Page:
Palladium (Pd) nanoparticles are recognized as components of airborne automotive pollution produced by abrasion of catalyst materials in the car exhaust system. Here we produced dispersions of hydrophilic spherical Pd nanoparticles (Pd-NP) of uniform shape and size (10.4 ± 2.7 nm) in one step by Bradleys reaction (solvothermal decomposition in an alcohol or ketone solvent) as a model particle for experimental studies of the Pd particles in air pollution. The same approach provided mixtures of Pd-NP and nanoparticles of non-redox-active metal oxides, such as Al(2)O(3). Particle aggregation in applied media was studied by DLS and nanoparticle tracking analysis. The putative health effects of the produced Pd nanoparticles and nanocomposite mixtures were evaluated in vitro, using human primary bronchial epithelial cells (PBEC) and a human alveolar carcinoma cell line (A549). Viability of these cells was tracked by vital dye exclusion, and apoptosis was also assessed. In addition, we monitored the release of IL-8 and PGE(2) in response to noncytotoxic doses of the nanoparticles. Our studies demonstrate cellular uptake of Pd nanoparticles only in PBEC, as determined by TEM, with pronounced and dose-dependent effects on cellular secretion of soluble biomarkers in both cell types and a decreased responsiveness of human epithelial cells to the pro-inflammatory cytokine TNF-?. When cells were incubated with higher doses of the Pd nanoparticles, apoptosis induction and caspase activation were apparent in PBEC but not in A549 cells. These studies demonstrate the feasibility of using engineered Pd nanoparticles to assess the health effects of airborne automotive pollution.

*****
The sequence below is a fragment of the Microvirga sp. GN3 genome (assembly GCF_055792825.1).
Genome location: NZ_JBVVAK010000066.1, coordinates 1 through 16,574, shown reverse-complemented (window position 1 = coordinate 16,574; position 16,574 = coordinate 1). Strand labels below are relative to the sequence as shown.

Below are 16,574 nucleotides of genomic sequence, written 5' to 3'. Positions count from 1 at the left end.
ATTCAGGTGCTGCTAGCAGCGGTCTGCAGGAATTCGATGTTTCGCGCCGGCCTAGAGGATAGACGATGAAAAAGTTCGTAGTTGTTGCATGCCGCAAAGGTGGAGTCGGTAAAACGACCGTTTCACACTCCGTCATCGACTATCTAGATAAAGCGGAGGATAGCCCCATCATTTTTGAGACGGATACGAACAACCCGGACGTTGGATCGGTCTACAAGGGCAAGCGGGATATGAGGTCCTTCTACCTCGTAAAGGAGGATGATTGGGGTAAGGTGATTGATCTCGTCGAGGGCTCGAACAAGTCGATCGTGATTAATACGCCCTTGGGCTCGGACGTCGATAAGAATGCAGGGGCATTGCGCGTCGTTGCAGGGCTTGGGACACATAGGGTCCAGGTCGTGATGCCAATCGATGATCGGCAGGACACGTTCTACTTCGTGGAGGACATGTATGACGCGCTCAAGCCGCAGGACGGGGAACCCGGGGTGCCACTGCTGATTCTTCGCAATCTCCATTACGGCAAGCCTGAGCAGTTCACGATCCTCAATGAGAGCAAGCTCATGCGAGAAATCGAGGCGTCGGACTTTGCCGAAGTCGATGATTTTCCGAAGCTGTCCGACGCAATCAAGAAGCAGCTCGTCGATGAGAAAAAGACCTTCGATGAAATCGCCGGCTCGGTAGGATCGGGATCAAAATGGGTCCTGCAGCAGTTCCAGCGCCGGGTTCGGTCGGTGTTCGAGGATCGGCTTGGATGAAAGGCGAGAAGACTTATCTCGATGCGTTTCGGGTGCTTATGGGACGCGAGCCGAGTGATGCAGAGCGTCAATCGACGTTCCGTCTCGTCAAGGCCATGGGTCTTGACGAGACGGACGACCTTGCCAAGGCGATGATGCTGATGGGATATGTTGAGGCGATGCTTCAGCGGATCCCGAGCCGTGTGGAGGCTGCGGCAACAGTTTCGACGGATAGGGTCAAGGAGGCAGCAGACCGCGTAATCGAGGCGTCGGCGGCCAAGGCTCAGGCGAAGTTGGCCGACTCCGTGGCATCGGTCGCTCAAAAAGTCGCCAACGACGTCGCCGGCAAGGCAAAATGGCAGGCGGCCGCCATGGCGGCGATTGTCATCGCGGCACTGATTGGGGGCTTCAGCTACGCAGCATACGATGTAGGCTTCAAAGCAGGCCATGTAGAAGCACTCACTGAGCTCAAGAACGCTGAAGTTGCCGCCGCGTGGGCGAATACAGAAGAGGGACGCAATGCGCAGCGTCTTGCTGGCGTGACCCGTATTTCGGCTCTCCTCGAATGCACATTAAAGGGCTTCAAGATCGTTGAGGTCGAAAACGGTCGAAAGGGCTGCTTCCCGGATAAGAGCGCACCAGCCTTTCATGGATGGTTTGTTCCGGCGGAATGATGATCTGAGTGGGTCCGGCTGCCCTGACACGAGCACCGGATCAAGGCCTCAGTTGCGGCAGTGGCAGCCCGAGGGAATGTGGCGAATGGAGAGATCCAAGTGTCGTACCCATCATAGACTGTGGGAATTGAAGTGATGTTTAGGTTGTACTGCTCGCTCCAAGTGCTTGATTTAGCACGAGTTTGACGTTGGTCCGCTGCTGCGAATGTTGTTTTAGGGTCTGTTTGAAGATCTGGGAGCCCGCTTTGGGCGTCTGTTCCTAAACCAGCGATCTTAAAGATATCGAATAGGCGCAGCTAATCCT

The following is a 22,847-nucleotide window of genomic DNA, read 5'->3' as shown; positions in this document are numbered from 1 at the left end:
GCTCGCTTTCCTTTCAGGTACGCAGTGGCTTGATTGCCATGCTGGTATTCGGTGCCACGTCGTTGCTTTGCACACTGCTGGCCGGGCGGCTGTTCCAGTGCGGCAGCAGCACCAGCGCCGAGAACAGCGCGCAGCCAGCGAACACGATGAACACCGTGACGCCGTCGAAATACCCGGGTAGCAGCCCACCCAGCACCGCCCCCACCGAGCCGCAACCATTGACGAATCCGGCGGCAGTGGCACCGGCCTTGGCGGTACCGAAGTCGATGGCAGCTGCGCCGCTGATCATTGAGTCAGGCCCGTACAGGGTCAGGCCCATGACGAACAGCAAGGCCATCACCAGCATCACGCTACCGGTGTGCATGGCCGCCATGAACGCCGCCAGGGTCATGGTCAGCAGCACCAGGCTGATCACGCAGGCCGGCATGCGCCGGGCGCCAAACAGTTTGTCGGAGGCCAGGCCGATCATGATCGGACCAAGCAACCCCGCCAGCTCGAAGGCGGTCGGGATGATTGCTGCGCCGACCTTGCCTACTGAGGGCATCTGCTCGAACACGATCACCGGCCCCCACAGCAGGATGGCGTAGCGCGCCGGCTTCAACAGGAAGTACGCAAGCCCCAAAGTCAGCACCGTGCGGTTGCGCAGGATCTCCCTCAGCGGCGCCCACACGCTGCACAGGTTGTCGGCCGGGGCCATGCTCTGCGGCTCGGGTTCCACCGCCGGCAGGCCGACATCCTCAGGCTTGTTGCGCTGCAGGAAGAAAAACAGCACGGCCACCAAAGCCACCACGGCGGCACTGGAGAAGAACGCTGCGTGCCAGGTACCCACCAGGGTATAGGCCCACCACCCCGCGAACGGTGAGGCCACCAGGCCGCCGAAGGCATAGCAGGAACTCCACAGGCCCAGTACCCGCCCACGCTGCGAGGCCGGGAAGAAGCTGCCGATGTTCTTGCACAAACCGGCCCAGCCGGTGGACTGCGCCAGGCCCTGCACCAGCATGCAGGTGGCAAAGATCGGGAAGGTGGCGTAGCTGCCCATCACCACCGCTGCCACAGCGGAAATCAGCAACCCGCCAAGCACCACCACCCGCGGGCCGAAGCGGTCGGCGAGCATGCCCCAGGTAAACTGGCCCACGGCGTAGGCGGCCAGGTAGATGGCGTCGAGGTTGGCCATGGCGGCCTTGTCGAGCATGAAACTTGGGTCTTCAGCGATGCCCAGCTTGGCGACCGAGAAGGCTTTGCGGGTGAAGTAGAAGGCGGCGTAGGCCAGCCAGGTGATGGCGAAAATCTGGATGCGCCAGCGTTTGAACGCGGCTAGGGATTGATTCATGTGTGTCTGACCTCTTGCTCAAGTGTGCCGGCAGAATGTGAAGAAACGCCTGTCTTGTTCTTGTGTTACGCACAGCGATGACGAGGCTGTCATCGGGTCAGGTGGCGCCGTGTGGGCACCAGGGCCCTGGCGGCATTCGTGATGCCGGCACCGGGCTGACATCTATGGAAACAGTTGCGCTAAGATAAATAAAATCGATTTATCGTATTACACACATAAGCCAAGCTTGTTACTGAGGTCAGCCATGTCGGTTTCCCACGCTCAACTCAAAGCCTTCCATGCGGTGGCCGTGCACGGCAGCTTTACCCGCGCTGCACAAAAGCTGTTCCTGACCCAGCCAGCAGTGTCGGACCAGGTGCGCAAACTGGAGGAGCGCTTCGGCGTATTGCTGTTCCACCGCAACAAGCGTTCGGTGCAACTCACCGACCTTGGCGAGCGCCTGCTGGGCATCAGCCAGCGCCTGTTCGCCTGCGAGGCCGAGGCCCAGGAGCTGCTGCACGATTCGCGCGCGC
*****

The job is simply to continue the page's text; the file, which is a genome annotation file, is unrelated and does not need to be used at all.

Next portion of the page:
Resolution of inflammation requires clearance of activated neutrophils by macrophages in a manner that prevents injury to adjacent tissues. Surface changes, including phosphatidylserine (PS) exposure, may target neutrophils for phagocytosis. In this study, we show that externalization of PS is defective in phorbol myristate acetate (PMA)-activated neutrophils obtained from chronic granulomatous disease (CGD) patients with mutations in components of the nicotinamide adenine dinucleotide phosphate (NADPH) oxidase. Moreover, activated neutrophils from CGD patients failed to undergo clearance upon cocultivation with macrophages from normal donors. In line with these results, treatment of donor neutrophils with diphenyleneiodonium (DPI), an inhibitor of NADPH oxidase, blocked PMA-induced PS oxidation and externalization and prevented their engulfment by macrophages. Furthermore, primary macrophages from CGD patients or human gp91(phox)-deficient PLB-985 cells differentiated into macrophage-like cells were defective for engulfment of apoptotic target cells. Pretreatment of normal macrophages with DPI also suppressed the subsequent ingestion of PS-positive target cells. Together, these data demonstrate that NADPH oxidase plays an important role in the process of macrophage disposal of target cells (programmed cell clearance). Thus we speculate that the lack of a functional NADPH oxidase results in impaired neutrophil clearance and the exaggerated inflammation that is characteristic for CGD.